Southern Ocean - The fifth ocean of Earth

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Sources: NASA/JPL; Green Marble; National Geographic

National Geographic, has officially declared the presence of a fifth ocean, the Southern Ocean. It is the body of water encircling Antarctica, unlike any other. Ever since National Geographic began making maps in 1915, it has recognized four oceans: the Atlantic, Pacific, Indian, and Arctic Oceans. But Starting from June 8, World Oceans Day, it will recognize the Southern Ocean as the world’s fifth ocean.

The debate Between Geographers was, whether the waters around Antarctica had enough unique characteristics to deserve their own name, or whether they were simply cold, southern extensions of the Pacific, Atlantic, and Indian Oceans.

The Southern Ocean has long been recognized by scientists, but because there was never agreement internationally, we never officially recognized it

– National Geographic Society Geographer, Alex Tait

It’s sort of geographic nerdiness in some ways,” Tait says. He and the National Geographic Society’s map policy committee had been considering the change for years, watching as scientists and the press increasingly used the term the Southern Ocean.

The change, he adds, aligns with the Society’s initiative to conserve the world’s oceans, focusing public awareness onto a region in particular need of a conservation spotlight.

“We’ve always labeled it, but we labeled it slightly differently [than other oceans],…This change was taking the last step and saying we want to recognize it because of its ecological separation.”

– Alex Tait

The boundary of the Southern Ocean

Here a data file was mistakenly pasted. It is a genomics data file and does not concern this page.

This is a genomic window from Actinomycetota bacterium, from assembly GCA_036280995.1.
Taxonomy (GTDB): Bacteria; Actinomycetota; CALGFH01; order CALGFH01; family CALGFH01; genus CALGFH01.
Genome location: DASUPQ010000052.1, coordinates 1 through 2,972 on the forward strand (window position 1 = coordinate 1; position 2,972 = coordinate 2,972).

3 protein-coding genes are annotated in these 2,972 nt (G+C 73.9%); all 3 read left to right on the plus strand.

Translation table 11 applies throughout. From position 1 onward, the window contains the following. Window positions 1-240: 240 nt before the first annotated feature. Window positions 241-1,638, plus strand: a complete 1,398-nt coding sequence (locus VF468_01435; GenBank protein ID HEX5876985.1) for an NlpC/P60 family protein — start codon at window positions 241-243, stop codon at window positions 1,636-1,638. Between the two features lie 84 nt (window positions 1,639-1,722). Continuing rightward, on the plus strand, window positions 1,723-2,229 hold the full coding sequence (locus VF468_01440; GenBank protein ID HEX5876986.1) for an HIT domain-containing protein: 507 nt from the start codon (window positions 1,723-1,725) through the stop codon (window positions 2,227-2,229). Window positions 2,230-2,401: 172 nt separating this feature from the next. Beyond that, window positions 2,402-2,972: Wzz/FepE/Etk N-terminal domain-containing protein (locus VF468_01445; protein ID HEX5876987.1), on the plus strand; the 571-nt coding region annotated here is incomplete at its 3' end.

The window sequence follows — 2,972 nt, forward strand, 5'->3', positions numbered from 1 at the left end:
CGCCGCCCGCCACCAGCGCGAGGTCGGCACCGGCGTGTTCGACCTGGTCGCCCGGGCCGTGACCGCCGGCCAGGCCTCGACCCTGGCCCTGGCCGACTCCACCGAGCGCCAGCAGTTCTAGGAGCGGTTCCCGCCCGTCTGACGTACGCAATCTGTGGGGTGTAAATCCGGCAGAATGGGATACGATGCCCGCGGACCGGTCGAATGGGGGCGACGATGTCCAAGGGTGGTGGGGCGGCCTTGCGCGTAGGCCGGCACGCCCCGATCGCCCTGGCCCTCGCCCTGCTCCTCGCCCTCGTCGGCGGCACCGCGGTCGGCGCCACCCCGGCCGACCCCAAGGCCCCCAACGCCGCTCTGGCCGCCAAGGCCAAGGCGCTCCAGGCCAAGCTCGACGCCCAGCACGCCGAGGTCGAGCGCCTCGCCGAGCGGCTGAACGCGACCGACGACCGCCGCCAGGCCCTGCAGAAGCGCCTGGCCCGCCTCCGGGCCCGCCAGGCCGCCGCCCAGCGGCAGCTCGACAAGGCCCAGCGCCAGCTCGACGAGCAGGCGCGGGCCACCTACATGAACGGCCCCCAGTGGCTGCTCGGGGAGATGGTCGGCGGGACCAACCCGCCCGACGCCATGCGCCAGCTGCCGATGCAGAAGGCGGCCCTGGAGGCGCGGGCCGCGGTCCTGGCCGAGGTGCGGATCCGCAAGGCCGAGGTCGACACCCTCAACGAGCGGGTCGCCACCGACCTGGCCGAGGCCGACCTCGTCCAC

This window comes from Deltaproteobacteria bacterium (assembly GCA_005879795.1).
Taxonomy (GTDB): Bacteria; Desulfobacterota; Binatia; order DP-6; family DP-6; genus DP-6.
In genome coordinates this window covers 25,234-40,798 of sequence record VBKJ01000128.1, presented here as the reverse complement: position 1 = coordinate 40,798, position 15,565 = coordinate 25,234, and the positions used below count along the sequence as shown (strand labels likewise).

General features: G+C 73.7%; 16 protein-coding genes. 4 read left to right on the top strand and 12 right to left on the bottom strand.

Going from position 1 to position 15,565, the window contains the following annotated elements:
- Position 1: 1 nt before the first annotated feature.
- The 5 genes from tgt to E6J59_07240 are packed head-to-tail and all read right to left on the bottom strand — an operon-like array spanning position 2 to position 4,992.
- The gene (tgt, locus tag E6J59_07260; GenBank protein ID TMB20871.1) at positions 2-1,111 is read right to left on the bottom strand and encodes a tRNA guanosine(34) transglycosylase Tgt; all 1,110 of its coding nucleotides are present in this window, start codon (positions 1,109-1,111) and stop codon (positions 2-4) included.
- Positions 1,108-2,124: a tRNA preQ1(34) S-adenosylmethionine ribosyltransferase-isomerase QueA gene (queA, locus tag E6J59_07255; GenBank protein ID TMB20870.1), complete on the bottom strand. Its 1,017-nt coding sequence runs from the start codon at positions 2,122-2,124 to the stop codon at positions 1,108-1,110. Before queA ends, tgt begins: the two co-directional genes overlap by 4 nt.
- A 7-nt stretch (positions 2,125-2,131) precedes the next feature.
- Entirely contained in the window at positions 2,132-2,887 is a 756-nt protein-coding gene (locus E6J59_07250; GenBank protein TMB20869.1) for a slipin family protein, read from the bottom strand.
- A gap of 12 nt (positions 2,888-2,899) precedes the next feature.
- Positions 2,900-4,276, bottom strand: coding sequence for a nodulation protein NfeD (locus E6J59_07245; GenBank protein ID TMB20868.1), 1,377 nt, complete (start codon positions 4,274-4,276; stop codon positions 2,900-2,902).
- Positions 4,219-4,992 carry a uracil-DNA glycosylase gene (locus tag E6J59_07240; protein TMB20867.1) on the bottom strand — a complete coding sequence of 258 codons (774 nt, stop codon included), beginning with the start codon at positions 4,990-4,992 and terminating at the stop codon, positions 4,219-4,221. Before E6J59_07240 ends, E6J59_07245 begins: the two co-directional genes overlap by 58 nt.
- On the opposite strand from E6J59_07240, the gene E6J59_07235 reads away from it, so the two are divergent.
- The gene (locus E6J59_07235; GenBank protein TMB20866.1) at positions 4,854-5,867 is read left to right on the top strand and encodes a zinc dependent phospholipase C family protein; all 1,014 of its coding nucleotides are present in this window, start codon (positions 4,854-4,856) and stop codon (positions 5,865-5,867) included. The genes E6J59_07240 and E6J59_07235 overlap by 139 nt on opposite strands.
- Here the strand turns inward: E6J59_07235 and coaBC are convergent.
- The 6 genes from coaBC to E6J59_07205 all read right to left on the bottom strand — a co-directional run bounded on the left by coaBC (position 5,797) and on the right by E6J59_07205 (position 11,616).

It is the waters that surround Antarctica out to 60 degrees south latitude, excluding the Drake Passage and the Scotia Sea.



Nature of The Southern Ocean

Usually, the other oceans are defined by the continents that fence them in, While the Southern Ocean is defined by a current called the Antarctic Circumpolar Current (ACC).

Scientists estimate that the ACC was created roughly around 34 million years ago when Antarctica separated from South America. Thus allowing the unimpeded flow of water around the bottom of the Earth.

The ACC flows from west to east around Antarctica, in a broad fluctuating band roughly centered around a latitude of 60 degrees south—the line that is now defined as the northern boundary of the Southern Ocean. Its waters are colder and slightly less salty than ocean waters to the north.

Extending from the surface to the ocean floor, the ACC transports more water than any other ocean current. It pulls in waters from the Atlantic, Pacific, and Indian Oceans, helping drive a global circulation system known as the conveyor belt, which transports heat around the planet. Cold, dense water sinks to the ocean floor off Antarctica that helps store carbon in the deep ocean. In both those ways, the Southern Ocean has a crucial impact on Earth’s climate.


The environment of the Southern Ocean

The Southern Ocean ecologically is distinct thanks to the ACC. Thousands of species live there and nowhere else.

According to the notes of National Geographic Explorer in Residence, Enric Sala – The Fifth ocean “encompasses unique and fragile marine ecosystems that are home to wonderful marine life such as whales, penguins, and seals,

The Southern Ocean even has ecological effects elsewhere as well. For example – Humpback whales feed on krill off Antarctica and migrate far north to winter in very different ecosystems off South and Central America. Some seabirds migrate in and out too.

The National Geographic Society hopes to promote its conservation By drawing attention to the Southern Ocean. As climate change is altering it. The Ocean water moving through the ACC is warming. For decades the impacts of industrial fishing on species like krill and Patagonian toothfish have been a concern in the Southern Ocean. In 1982, catch limits were imposed in the region. The largest marine protected area (MPA) in the world was established in the Ross Sea off West Antarctica in 2016. A number of organizations are working to set aside more MPAs to protect the Southern Ocean’s most critical feeding grounds, for example off the Antarctic Peninsula.

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